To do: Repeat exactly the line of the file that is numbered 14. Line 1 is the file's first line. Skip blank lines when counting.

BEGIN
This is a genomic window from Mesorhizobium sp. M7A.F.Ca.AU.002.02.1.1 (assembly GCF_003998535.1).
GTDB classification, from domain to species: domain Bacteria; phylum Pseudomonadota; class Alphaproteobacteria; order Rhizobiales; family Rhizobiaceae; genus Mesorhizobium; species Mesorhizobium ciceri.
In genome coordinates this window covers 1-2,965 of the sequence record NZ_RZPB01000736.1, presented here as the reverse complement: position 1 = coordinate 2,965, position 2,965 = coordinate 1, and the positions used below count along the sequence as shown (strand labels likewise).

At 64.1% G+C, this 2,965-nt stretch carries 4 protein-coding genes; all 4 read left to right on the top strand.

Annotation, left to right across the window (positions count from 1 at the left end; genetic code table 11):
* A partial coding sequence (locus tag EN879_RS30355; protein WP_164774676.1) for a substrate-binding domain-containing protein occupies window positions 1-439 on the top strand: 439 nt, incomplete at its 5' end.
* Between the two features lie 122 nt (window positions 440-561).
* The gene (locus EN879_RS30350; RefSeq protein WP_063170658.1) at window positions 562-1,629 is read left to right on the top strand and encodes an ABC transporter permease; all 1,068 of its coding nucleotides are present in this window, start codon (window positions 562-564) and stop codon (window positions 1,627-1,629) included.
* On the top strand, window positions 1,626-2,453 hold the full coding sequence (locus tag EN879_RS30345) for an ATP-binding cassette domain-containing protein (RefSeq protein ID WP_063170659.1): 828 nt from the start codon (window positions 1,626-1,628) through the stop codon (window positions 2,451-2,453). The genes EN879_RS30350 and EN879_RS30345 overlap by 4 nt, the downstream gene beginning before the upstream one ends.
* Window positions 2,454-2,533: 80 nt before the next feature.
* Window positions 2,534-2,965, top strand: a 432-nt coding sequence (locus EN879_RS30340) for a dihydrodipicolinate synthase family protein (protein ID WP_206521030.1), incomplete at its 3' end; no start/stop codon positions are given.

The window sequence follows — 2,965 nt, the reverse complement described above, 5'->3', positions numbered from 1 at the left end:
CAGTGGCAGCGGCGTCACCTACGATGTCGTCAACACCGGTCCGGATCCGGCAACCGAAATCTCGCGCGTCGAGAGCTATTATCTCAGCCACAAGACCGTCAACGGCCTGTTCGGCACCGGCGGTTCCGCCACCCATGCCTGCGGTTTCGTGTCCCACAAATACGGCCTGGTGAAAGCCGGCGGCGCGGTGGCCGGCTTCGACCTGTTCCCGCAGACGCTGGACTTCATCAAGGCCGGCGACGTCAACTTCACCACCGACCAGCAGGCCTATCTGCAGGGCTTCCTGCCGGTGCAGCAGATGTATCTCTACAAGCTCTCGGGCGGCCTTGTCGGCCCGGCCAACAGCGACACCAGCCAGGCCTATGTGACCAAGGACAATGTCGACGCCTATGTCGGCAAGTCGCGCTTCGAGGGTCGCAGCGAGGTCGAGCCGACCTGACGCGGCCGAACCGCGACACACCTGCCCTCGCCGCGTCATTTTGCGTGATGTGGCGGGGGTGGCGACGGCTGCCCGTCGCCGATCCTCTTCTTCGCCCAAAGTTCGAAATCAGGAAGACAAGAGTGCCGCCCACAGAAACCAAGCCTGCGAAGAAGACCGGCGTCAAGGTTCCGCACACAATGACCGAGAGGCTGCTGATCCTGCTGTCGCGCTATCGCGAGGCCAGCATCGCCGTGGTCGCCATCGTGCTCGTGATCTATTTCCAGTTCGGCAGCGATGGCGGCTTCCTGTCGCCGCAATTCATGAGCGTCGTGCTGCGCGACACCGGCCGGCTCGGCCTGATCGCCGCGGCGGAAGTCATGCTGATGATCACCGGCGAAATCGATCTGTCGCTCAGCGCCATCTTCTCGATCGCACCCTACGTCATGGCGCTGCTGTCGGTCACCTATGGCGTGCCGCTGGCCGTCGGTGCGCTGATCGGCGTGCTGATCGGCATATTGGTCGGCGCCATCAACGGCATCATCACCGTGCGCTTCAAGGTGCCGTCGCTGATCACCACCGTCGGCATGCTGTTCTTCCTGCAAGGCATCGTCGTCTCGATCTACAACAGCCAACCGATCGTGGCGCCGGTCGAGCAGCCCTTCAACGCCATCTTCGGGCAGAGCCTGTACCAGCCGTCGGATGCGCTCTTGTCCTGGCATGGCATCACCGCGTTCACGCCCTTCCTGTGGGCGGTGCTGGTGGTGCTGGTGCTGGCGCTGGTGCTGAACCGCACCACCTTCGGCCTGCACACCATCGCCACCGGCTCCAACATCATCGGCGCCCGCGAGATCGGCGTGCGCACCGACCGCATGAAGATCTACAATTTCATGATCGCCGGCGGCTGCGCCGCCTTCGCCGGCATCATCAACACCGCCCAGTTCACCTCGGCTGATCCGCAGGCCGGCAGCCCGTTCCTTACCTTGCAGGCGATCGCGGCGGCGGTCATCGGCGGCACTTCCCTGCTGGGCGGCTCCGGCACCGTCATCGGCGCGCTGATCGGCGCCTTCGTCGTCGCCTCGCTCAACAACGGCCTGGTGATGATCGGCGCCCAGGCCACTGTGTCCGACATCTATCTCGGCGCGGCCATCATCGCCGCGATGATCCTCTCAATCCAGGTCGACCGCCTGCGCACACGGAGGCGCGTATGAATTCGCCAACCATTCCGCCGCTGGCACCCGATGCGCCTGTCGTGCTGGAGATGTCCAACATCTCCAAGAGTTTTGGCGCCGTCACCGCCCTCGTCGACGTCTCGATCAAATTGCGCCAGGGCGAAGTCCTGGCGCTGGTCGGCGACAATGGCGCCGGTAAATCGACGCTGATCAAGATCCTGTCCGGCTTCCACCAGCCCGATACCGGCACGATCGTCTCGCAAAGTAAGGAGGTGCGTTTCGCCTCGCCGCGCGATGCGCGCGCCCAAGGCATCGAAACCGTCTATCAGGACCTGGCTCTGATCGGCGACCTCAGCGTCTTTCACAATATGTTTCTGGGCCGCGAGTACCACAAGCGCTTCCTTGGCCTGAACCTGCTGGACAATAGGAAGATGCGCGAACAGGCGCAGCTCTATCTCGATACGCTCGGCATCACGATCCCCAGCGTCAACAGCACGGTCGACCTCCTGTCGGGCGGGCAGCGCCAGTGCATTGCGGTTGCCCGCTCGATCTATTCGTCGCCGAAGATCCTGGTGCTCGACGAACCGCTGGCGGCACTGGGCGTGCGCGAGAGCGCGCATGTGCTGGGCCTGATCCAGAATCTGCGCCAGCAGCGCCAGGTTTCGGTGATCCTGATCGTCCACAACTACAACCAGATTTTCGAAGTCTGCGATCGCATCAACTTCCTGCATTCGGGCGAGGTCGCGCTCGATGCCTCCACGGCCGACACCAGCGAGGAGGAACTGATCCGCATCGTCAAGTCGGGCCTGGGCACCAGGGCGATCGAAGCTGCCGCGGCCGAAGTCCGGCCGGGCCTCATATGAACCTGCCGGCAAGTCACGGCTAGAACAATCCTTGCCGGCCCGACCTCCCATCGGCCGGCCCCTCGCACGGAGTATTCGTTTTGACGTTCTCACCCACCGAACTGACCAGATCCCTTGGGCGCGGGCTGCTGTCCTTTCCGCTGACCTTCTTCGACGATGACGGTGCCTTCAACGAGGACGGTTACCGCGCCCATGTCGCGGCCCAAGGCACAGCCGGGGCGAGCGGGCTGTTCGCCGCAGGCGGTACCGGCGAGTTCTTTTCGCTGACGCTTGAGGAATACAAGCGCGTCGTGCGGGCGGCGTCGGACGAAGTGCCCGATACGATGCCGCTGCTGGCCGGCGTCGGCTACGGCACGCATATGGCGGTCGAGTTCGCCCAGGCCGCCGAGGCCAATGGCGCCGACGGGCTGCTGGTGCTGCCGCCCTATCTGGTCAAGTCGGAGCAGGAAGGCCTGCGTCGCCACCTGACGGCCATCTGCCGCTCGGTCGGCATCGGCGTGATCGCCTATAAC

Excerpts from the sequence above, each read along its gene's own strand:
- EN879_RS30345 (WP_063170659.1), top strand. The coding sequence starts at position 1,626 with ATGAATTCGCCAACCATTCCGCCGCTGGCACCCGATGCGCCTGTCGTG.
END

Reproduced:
Excerpts from the sequence above, each read along its gene's own strand: